I find that last phrase particularly moving in this time when so many work so hard to undermine hope and work instead to instill anger and fear,
Wallace Stegner: "I want to speak for the wilderness idea . . . Something will have gone out of us as a people if we ever let the remaining wilderness be destroyed; if we permit the last virgin forests to be turned into comic books and plastic cigarette cases; if we drive the few remaining members of the wild species into zoos or to extinction; if we pollute the last clear air and dirty the last clean streams and push our paved roads through the last of the silence, so that never again will Americans be free in their own country from the noise, the exhausts, the stinks of human and automotive waste. And so that never again can we have the chance to see ourselves single, separate, vertical and individual in the world, part of the environment of trees and rocks and soil, brother to the other animals, part of the natural world and competent to belong in it. Without any remaining wilderness we are committed wholly, without chance for even momentary reflection and rest, to a headlong drive into our technological termite-life, the Brave New World of a completely man-controlled environment."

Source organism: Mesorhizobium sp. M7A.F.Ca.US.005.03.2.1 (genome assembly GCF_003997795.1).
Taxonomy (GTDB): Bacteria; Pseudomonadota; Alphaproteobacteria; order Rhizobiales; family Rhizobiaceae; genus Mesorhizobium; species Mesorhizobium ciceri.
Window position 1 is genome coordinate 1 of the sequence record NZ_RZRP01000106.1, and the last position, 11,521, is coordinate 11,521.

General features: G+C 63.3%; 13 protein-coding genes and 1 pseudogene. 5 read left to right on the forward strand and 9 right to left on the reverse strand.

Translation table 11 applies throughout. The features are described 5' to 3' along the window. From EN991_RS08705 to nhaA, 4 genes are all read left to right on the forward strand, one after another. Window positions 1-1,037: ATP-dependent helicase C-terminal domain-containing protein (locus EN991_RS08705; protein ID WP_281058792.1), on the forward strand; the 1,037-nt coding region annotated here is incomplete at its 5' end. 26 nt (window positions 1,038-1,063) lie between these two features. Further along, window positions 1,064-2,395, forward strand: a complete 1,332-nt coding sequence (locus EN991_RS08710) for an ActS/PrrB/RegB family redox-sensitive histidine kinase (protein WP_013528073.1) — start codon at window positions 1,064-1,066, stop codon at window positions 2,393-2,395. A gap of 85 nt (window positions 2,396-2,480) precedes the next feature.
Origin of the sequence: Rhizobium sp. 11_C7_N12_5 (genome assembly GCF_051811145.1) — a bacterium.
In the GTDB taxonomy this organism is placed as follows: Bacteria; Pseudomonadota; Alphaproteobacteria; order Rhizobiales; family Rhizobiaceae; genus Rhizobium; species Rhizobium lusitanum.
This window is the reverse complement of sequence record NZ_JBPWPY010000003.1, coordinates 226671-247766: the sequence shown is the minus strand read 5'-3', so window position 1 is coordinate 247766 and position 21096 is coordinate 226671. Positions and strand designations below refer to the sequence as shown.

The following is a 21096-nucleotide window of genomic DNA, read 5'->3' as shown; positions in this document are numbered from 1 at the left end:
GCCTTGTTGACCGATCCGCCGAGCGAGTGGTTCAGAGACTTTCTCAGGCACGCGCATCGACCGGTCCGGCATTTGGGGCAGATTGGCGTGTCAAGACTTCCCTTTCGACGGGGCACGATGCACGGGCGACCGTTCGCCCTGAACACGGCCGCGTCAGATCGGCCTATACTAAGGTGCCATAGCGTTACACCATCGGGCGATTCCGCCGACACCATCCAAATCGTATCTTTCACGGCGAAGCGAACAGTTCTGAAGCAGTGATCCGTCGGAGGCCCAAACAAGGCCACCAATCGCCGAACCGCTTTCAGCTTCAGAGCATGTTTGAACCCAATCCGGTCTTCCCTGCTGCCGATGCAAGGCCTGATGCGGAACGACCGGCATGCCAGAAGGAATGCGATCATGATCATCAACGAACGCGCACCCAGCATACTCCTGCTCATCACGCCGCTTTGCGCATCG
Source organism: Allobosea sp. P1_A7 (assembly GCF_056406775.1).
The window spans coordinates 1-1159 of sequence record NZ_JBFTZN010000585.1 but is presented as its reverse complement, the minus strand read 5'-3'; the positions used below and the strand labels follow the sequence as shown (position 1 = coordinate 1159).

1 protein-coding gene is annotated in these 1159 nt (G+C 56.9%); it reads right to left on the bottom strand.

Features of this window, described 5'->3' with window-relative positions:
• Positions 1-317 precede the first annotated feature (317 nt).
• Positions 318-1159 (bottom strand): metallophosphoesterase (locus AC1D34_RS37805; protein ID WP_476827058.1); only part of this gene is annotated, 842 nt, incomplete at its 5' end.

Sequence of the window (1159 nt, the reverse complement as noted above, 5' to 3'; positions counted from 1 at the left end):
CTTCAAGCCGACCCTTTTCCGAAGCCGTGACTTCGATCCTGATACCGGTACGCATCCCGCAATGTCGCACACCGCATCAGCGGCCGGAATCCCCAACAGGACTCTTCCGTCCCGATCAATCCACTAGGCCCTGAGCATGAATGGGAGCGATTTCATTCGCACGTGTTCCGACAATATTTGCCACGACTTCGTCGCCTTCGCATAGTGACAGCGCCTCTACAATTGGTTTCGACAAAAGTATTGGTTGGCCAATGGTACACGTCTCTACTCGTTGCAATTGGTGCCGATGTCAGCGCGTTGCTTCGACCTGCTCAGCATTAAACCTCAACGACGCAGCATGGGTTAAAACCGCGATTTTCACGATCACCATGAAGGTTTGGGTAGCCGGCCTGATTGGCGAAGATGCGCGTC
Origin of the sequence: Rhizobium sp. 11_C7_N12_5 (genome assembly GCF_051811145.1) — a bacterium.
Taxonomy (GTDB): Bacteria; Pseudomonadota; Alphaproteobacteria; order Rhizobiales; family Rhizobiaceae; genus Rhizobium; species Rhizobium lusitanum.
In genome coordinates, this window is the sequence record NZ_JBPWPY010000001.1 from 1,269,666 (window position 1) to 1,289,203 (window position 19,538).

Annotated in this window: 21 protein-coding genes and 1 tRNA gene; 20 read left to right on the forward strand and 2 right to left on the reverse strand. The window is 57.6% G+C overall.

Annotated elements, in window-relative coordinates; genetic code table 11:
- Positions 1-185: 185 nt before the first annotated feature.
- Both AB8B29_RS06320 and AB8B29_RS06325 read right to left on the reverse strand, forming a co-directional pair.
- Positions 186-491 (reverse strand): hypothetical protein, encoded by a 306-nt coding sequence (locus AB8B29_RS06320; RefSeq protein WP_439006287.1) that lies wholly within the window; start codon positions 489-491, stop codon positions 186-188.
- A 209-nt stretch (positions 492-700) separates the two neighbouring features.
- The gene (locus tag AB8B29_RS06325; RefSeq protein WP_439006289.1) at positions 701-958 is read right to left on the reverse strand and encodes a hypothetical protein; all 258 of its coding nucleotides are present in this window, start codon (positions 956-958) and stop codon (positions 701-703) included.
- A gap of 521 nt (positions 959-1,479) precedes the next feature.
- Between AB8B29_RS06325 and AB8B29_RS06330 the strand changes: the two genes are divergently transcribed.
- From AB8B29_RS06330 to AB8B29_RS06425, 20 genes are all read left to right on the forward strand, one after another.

Meanwhile in Washington, Trump plans to roll back the Clean Water Act . . .
John Muir: "Everybody needs beauty as well as bread, places to play in and pray in, where Nature may heal and cheer and give strength to body and soul alike. This natural beauty hunger is made manifest in the little window-sill gardens of the poor, though perhaps only a geranium slip in a broken cup, as well as in the carefully tended rose and lily gardens of the rich, the thousands of spacious city parks and botanical gardens, and in our magnificent national parks."
After I returned from Yellowstone earlier this year, I mentioned that, in retrospect, it felt like a Disneyworld Fantasyland. Yesterday, I watched part of Ken Burn's series on the National Parks, and when the section on Yellowstone was the subject, it was mentioned that at the time it became a tourist destination, it was called a Wonderland ("Alice in Worderland " was published about the same time). This garish, kitschy, overwrought time of year reminds me of that experience. So here is Yellowstone's Grand Chrismatic Spring (the photo has not been over-saturated in Lightroom; it came out of the camera like this).
A bit of photographic history: Early in the twentieth century, Paul Strand made an image he called "The white fence"; it is an iconic American photographic image and it set the tone for a period in which photographers sought to move away from making photographs that looked like paintings and were of "romantic" subjects. Instead, Strand and others used "ordinary" subjects and printed them just as they came out of the camera (well, more or less). One day last week I noticed this fence, glowing in soft morning light and it reminded me of Strand's image. It's a Florida version of his New England model.